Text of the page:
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‘Nobody was bold enough’ — Gbenga Daniel hails Tinubu’s remark on petrol subsidy

‘Nobody was bold enough’ — Gbenga Daniel hails Tinubu’s remark on petrol subsidy
June 01
13:24 2023

Gbenga Daniel, senator-elect for Ogun east district, has praised President Bola Tinubu for being “bold enough” to declare the petroleum subsidy regime over.

Daniel spoke in an interview with Arise TV on Thursday.

During his inaugural speech as president, Tinubu said “fuel subsidy is gone”, adding that there is no provision for it in the budget beyond June 2023.

“Subsidy can no longer justify its ever-increasing costs in the wake of drying resources,” he added.


“We shall instead re-channel the funds into better investment in public infrastructure, education, health care and jobs that will materially improve the lives of millions.”

TheCable had reported that queues for petrol surfaced in parts of the country shortly after the announcement.

In Lagos, Ogun, and Abuja, it was observed that some filling stations were closed, while those that dispensed petrol had large queues of customers lining up for the commodity.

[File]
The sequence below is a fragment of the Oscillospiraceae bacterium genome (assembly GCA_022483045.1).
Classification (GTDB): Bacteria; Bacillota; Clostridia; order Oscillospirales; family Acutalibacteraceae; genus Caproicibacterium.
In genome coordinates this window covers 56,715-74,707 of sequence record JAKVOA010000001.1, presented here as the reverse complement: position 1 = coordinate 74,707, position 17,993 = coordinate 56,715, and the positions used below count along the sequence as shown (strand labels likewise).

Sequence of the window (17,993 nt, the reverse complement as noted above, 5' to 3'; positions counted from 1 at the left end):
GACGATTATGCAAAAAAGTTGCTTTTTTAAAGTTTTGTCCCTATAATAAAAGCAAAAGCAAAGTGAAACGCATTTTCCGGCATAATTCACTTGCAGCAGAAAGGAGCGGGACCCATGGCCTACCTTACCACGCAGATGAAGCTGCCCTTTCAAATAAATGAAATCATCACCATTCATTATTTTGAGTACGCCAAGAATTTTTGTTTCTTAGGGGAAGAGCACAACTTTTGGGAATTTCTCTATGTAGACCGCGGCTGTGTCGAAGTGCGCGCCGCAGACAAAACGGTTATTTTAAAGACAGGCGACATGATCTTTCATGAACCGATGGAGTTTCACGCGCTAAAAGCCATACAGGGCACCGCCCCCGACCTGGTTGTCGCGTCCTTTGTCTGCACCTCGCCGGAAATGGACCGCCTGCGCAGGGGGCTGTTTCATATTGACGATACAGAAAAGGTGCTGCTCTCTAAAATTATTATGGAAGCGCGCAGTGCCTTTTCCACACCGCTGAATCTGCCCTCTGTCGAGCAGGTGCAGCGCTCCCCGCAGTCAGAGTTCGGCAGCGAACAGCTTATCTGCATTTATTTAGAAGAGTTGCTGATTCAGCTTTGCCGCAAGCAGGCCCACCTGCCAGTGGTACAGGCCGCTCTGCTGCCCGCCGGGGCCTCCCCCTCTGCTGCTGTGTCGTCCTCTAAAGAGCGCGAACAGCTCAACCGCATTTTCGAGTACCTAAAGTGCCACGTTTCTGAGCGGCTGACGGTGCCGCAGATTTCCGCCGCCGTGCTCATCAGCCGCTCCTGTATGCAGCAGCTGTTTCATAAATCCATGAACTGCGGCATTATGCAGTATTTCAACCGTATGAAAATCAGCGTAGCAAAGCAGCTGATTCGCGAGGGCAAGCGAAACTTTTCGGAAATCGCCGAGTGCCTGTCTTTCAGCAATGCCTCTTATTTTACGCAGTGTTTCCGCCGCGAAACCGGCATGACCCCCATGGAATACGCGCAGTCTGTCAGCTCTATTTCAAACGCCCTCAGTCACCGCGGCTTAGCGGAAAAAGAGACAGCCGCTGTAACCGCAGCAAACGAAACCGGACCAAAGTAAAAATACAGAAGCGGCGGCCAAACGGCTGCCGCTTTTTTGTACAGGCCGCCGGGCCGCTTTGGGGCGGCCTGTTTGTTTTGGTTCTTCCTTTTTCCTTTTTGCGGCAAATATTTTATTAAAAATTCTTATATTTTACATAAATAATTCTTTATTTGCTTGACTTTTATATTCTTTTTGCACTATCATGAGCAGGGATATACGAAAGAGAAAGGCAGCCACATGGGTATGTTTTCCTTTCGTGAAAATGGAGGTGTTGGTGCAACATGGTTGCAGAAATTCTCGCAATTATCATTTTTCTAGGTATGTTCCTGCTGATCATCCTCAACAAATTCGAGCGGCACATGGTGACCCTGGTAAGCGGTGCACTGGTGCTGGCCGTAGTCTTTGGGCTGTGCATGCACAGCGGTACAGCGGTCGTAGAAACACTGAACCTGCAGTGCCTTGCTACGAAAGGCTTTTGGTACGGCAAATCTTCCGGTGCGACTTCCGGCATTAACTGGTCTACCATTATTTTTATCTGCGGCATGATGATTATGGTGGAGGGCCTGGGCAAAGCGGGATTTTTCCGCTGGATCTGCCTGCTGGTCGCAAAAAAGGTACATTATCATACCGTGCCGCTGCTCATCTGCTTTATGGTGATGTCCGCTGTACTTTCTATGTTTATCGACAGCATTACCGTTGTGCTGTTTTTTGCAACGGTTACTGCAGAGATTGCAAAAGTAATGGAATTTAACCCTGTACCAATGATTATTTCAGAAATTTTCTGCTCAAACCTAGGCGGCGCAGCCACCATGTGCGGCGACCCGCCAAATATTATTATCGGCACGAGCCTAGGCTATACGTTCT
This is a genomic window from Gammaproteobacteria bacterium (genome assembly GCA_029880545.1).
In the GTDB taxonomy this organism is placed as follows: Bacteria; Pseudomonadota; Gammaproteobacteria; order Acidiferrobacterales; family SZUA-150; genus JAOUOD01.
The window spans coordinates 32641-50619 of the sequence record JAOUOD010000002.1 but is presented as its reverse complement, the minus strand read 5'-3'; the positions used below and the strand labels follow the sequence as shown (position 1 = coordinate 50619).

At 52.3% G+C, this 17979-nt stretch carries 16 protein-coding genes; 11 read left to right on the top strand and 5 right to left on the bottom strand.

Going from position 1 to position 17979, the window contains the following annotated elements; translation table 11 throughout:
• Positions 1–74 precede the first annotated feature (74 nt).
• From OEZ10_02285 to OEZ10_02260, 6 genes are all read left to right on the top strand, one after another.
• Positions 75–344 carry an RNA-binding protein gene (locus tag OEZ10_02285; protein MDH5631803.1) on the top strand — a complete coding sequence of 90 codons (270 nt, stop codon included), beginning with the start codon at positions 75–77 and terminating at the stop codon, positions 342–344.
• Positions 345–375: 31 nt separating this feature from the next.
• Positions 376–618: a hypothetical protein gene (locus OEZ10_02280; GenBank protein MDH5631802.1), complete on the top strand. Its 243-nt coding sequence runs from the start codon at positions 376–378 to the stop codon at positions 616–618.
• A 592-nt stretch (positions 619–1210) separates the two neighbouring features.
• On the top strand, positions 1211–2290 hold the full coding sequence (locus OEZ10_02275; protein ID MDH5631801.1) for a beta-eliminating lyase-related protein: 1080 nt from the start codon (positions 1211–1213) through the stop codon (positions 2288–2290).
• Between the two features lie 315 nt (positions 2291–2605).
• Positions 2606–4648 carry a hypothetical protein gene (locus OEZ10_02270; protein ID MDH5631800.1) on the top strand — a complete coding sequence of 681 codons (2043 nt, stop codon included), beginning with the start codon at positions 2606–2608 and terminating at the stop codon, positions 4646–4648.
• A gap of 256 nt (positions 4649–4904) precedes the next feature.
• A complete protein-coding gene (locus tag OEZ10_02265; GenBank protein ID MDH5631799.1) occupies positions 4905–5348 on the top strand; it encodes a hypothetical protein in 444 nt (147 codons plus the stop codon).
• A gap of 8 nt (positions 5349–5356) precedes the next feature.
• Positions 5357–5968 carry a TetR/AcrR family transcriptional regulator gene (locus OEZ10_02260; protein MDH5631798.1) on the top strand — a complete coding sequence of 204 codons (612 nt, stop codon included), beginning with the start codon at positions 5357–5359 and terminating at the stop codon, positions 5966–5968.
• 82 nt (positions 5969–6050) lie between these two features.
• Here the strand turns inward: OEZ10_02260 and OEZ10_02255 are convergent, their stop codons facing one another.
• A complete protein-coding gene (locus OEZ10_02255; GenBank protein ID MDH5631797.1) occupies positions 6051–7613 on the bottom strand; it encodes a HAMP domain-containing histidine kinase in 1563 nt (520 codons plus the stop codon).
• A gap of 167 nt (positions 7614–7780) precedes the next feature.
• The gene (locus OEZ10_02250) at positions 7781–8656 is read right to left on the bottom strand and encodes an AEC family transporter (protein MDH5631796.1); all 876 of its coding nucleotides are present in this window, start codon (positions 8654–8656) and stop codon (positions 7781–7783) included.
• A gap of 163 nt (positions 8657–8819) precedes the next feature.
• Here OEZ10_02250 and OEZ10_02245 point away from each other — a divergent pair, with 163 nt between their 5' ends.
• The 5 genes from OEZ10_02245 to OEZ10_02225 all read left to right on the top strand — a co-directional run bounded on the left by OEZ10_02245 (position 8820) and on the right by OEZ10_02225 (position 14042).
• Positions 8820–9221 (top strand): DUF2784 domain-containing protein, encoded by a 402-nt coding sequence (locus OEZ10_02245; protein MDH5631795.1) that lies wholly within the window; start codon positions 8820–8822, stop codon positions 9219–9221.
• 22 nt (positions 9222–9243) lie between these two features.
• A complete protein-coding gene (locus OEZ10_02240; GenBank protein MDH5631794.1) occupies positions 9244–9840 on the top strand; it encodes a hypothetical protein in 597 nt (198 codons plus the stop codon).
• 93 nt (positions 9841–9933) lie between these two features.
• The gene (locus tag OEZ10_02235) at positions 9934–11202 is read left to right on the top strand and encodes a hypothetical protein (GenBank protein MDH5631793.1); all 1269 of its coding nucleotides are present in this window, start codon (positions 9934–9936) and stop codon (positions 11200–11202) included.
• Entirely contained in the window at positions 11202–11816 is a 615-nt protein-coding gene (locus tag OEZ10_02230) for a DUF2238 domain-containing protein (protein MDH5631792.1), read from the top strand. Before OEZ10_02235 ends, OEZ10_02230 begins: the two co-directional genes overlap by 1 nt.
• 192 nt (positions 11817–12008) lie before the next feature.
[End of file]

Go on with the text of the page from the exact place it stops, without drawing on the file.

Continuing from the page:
The situation has generated mixed reactions from stakeholders and citizens across the country.

Adding his voice to the conversation, Daniel said the subsidy regime had become unsustainable, adding that “everybody” is aware of the fact.

He said the subsidy is not just for Nigerians, noting that petroleum products are illegally smuggled to neighbouring West African countries.

“The thing I want our people to appreciate is that everybody has come to appreciate that the subsidy was not sustainable. But nobody was bold enough. And even the outgoing president said it would go after he had left,” the senator-elect said.


“And somebody has come and said, let us stop deceiving ourselves. Another thing I have noticed, and many people have not spoken about, is that the biggest problem with the subsidy is that we are not just subsidising Nigerians but West Africa.

“And I do not see how that is sustainable anyway. And if there is no way of ensuring it stays within the shores of Nigeria then, which is also part of the problem of smuggling, then clearly, we cannot continue to subsidise the entire West African sub-region. We do not have such capacity.”

In 2022, TheCable reported how fuel smuggling sustains the local economy of Nigeria’s border towns with the Niger Republic and Benin Republic.



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